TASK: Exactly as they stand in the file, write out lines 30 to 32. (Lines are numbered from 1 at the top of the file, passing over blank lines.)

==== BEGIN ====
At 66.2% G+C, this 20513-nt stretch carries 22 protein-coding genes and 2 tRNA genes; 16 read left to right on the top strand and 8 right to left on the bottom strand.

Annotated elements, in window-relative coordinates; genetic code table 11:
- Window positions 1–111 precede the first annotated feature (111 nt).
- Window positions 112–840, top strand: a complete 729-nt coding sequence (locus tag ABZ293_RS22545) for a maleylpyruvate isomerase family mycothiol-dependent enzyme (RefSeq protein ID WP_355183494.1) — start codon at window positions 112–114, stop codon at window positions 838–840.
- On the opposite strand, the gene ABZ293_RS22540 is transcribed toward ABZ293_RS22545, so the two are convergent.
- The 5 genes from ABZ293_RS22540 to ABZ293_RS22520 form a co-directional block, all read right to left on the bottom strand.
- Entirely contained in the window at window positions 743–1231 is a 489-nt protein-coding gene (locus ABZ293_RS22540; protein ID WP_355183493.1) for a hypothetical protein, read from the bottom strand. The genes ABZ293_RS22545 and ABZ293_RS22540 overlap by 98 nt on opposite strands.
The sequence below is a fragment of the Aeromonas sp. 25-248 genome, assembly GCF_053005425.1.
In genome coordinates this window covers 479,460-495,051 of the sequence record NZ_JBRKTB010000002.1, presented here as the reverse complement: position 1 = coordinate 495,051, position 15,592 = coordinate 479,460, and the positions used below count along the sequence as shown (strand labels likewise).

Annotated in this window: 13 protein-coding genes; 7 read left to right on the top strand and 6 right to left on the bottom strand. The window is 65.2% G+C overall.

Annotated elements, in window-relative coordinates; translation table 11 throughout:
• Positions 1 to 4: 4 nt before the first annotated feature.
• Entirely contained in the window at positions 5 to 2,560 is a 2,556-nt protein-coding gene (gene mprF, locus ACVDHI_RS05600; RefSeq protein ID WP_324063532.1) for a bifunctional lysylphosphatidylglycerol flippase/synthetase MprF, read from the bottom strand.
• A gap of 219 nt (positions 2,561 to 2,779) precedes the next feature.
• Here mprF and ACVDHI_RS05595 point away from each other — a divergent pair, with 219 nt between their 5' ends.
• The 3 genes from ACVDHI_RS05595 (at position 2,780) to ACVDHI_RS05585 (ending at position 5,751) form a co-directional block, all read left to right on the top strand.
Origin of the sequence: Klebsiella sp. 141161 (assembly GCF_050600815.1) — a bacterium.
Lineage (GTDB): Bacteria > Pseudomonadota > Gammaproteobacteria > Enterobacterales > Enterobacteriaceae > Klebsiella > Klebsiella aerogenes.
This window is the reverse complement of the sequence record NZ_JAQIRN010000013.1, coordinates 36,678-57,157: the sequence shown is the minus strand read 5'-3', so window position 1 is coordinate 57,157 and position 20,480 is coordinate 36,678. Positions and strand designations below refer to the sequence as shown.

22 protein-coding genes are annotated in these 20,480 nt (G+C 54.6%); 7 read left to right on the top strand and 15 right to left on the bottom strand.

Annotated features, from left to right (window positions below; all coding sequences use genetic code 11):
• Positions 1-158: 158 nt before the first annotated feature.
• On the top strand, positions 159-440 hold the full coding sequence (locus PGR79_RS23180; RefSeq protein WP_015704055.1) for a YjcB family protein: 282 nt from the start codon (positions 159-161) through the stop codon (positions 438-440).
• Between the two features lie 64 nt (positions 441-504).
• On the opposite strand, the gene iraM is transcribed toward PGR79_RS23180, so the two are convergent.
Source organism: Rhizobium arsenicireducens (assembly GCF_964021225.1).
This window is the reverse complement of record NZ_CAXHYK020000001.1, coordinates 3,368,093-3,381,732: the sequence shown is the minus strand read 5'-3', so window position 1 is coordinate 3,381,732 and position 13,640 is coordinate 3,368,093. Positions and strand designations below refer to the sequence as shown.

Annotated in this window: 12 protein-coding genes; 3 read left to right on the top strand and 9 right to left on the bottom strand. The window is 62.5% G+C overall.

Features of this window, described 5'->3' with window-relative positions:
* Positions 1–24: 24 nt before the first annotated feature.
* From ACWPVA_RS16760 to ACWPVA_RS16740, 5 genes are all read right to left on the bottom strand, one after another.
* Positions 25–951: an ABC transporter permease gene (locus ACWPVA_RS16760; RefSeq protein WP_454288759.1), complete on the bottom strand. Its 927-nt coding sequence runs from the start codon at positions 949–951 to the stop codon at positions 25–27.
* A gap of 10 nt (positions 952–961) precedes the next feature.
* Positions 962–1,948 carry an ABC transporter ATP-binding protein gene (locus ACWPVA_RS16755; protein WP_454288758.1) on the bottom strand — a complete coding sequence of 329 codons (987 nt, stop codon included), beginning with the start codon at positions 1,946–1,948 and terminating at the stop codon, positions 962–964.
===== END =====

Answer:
* Positions 1–24: 24 nt before the first annotated feature.
* From ACWPVA_RS16760 to ACWPVA_RS16740, 5 genes are all read right to left on the bottom strand, one after another.
* Positions 25–951: an ABC transporter permease gene (locus ACWPVA_RS16760; RefSeq protein WP_454288759.1), complete on the bottom strand. Its 927-nt coding sequence runs from the start codon at positions 949–951 to the stop codon at positions 25–27.